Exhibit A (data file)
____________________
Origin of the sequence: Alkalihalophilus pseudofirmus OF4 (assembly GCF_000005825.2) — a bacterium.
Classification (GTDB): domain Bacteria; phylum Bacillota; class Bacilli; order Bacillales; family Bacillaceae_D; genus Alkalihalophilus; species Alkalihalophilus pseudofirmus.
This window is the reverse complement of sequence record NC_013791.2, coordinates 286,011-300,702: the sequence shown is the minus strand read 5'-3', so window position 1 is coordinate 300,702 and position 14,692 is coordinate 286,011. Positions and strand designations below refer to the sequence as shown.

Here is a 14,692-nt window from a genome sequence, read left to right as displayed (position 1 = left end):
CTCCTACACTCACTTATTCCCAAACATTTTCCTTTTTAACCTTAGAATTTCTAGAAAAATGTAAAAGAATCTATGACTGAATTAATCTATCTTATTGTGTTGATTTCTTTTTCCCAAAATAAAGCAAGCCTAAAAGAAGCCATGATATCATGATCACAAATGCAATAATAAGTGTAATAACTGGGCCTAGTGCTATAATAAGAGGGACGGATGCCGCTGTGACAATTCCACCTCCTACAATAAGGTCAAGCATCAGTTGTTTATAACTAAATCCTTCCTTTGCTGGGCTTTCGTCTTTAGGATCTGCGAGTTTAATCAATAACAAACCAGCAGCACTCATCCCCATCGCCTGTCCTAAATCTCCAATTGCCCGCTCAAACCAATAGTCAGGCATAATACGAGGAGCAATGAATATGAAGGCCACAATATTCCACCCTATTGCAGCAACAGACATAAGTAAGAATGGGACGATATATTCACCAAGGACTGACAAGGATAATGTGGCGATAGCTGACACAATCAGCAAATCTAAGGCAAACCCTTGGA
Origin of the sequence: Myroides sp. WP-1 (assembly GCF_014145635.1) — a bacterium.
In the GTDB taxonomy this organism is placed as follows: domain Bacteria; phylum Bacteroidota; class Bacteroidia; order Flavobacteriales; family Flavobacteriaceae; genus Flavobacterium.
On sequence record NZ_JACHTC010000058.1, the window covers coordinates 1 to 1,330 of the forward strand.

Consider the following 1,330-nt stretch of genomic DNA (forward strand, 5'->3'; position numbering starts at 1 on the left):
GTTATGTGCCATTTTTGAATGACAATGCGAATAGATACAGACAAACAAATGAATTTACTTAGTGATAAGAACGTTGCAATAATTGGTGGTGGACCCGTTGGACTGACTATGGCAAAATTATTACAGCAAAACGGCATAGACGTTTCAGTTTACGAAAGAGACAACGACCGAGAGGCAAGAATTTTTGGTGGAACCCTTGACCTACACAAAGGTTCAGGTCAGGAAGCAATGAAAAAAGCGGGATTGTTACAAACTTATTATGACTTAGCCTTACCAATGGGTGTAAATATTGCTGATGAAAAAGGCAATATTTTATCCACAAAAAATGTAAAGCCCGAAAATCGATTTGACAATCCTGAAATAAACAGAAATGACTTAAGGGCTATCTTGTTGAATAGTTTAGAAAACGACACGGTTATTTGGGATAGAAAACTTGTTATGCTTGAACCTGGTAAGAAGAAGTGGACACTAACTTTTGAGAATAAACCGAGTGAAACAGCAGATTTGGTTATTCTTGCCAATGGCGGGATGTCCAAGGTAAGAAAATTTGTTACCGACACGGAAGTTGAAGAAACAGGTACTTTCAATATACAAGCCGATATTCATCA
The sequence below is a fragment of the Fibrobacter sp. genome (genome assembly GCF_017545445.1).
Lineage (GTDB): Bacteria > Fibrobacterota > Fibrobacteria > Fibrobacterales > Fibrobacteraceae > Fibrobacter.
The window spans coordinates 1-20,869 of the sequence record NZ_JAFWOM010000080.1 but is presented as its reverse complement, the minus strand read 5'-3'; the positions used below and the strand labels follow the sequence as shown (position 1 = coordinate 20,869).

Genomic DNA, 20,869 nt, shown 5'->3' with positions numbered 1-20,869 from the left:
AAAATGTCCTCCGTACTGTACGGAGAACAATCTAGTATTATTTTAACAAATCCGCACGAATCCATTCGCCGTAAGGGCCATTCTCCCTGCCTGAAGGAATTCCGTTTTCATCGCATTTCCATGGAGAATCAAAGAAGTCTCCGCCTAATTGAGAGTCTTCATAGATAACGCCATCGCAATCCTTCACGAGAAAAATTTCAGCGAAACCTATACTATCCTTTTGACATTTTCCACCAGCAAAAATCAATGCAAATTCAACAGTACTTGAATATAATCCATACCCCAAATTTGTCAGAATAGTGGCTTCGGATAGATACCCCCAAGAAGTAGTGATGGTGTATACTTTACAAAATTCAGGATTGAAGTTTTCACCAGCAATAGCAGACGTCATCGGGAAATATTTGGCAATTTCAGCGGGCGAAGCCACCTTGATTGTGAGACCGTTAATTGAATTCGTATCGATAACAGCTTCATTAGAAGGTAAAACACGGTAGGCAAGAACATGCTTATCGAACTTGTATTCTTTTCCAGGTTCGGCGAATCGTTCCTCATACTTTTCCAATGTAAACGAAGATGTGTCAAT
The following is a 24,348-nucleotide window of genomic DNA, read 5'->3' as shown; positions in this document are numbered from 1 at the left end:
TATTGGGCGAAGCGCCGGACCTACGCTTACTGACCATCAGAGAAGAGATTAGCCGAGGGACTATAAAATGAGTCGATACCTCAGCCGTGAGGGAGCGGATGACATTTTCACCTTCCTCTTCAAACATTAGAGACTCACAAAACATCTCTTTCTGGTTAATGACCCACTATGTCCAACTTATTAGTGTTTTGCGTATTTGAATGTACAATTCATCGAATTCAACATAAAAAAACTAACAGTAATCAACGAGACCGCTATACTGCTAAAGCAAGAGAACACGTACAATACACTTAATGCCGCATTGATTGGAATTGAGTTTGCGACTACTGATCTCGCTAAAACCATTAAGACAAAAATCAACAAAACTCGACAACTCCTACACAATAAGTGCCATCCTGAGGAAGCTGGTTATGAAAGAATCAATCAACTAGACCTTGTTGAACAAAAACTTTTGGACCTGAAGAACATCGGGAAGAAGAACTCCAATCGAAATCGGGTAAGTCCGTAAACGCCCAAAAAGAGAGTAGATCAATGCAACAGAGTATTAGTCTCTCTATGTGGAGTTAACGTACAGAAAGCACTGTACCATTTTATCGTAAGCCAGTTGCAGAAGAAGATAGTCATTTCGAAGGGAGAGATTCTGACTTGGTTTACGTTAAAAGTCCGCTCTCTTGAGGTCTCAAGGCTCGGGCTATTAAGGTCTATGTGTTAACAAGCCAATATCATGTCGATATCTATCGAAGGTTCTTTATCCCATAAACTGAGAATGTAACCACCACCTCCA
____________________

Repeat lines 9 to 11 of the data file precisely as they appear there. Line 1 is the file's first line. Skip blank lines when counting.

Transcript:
Consider the following 1,330-nt stretch of genomic DNA (forward strand, 5'->3'; position numbering starts at 1 on the left):
GTTATGTGCCATTTTTGAATGACAATGCGAATAGATACAGACAAACAAATGAATTTACTTAGTGATAAGAACGTTGCAATAATTGGTGGTGGACCCGTTGGACTGACTATGGCAAAATTATTACAGCAAAACGGCATAGACGTTTCAGTTTACGAAAGAGACAACGACCGAGAGGCAAGAATTTTTGGTGGAACCCTTGACCTACACAAAGGTTCAGGTCAGGAAGCAATGAAAAAAGCGGGATTGTTACAAACTTATTATGACTTAGCCTTACCAATGGGTGTAAATATTGCTGATGAAAAAGGCAATATTTTATCCACAAAAAATGTAAAGCCCGAAAATCGATTTGACAATCCTGAAATAAACAGAAATGACTTAAGGGCTATCTTGTTGAATAGTTTAGAAAACGACACGGTTATTTGGGATAGAAAACTTGTTATGCTTGAACCTGGTAAGAAGAAGTGGACACTAACTTTTGAGAATAAACCGAGTGAAACAGCAGATTTGGTTATTCTTGCCAATGGCGGGATGTCCAAGGTAAGAAAATTTGTTACCGACACGGAAGTTGAAGAAACAGGTACTTTCAATATACAAGCCGATATTCATCA
The sequence below is a fragment of the Fibrobacter sp. genome (genome assembly GCF_017545445.1).